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Large whales make a major contribution to ocean health

Blue whales are commonly known to be the world’s largest mammal, belonging to the family of baleen whales. These whales eat an enormous amount of food and contribute to ocean health by doing so, and a new study suggests that the massive creatures are eating even more than what has been documented.

A team of researchers at the Smithsonian National Museum of Natural History has concluded that baleen whales eat around three times the amount of food that was previously estimated. This means that the number of nutrients they excrete, and thus contribute to ocean ecosystems, is far greater than initially expected.

The findings are providing key insights into the importance of conserving whale populations to maintain ocean health. 

“Our results say that if we restore whale populations to pre-whaling levels seen at the beginning of the 20th century, we’ll restore a huge amount of lost function to ocean ecosystems,” explained study lead author Nicholas Pyenson.

Pyenson’s research team tracked 321 whales from seven different species across the Atlantic, Pacific, and Southern oceans, collecting data based on their food intake between 2010 and 2019. 

Drone photography was used to measure the length of each individual to accurately estimate its body mass and thus the amount of water it filtered with each mouthful. In addition, echo-sounding technology was used to measure the density of prey species within the local waters.

Previous estimates suggested that whale populations within the California Current Ecosystem required around two million metric tons of food annually, but the new data suggests that this is actually the amount that is required for each individual species population of whales.

In addition to studying prey consumption, the researchers also calculated the amount of nutritious iron that would recirculate in the ecosystem through whale feces because of the new estimates. Using prior research, they discovered that large whales in the Southern Ocean recycle around 1,200 metric tons of iron annually, providing around 10 million times more iron found in Antarctic Seawater.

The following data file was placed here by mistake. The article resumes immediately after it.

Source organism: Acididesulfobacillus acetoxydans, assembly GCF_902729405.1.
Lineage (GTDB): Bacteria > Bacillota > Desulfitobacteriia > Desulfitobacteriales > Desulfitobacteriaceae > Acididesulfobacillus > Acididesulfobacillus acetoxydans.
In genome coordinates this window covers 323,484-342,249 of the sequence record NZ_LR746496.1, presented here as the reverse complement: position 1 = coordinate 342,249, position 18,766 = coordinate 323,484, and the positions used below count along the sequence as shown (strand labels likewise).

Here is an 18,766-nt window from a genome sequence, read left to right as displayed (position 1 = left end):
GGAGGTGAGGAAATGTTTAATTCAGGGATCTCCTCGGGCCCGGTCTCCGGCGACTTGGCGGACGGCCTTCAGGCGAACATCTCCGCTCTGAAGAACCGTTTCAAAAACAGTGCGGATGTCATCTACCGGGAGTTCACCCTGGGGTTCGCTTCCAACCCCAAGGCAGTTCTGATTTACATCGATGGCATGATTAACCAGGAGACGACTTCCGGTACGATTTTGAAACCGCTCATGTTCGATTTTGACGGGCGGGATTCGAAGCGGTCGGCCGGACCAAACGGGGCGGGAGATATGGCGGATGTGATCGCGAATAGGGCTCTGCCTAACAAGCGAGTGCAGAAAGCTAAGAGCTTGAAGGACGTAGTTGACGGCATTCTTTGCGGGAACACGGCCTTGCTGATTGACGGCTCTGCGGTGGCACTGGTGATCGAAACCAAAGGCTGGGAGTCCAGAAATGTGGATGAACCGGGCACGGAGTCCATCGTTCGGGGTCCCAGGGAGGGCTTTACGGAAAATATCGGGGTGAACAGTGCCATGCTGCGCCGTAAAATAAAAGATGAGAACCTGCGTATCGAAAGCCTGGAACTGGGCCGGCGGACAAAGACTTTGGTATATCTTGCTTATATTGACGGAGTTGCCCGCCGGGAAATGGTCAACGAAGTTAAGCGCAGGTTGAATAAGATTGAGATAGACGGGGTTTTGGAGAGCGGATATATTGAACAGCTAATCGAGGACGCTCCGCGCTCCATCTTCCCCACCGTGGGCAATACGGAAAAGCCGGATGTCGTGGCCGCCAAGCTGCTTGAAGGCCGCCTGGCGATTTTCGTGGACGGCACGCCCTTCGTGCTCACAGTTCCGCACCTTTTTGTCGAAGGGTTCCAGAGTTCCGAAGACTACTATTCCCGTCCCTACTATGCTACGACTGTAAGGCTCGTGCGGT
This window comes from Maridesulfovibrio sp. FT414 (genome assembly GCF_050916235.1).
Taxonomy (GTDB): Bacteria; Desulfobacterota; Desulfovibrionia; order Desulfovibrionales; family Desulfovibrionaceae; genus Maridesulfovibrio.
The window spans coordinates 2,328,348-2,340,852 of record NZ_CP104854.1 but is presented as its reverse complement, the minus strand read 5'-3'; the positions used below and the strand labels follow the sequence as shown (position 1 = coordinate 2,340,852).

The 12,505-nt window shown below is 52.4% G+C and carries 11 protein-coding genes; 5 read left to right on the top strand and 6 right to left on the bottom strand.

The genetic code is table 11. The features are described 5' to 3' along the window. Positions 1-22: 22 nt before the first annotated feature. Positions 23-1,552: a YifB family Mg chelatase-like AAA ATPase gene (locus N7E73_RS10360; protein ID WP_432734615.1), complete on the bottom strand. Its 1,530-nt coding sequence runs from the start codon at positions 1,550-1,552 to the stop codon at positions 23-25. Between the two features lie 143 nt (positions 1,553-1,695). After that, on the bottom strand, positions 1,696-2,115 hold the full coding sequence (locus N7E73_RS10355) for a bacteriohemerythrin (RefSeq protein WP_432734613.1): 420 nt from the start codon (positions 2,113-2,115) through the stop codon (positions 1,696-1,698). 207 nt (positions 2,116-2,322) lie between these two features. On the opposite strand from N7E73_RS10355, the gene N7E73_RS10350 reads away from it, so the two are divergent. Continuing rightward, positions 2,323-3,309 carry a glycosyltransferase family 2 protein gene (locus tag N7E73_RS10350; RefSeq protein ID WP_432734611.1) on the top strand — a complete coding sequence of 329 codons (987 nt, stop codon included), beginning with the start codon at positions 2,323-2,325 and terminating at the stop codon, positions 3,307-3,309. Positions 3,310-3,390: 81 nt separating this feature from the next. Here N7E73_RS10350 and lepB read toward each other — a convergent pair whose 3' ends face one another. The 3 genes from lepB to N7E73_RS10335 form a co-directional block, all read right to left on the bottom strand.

The findings led researchers to model what the marine ecosystem would look like a century ago, prior to mass whale slaughtering. The model predicted that Southern Ocean whales consumed around 430 million metric tons of krill annually in the early 20th century, a number that represents double the amount of krill found in the Southern Ocean today. Consequently, 20th-century whales would have produced 12,000 metric tons of iron annually, which is ten times the current amount. 

Overall, the study concluded that restoring whale populations could have a highly beneficial impact on lost marine productivity, boosting the amount of carbon dioxide that is taken up by phytoplankton and thus helping to mitigate global warming.

“Our results suggest the contribution of whales to global productivity and carbon removal was probably on par with the forest ecosystems of entire continents, in terms of scale,” explained Pyenson. “That system is still there, and helping whales recover could restore lost ecosystem functioning and provide a natural climate solution.”

The research is published in the journal Nature.

By Calum Vaughan, Staff Writer

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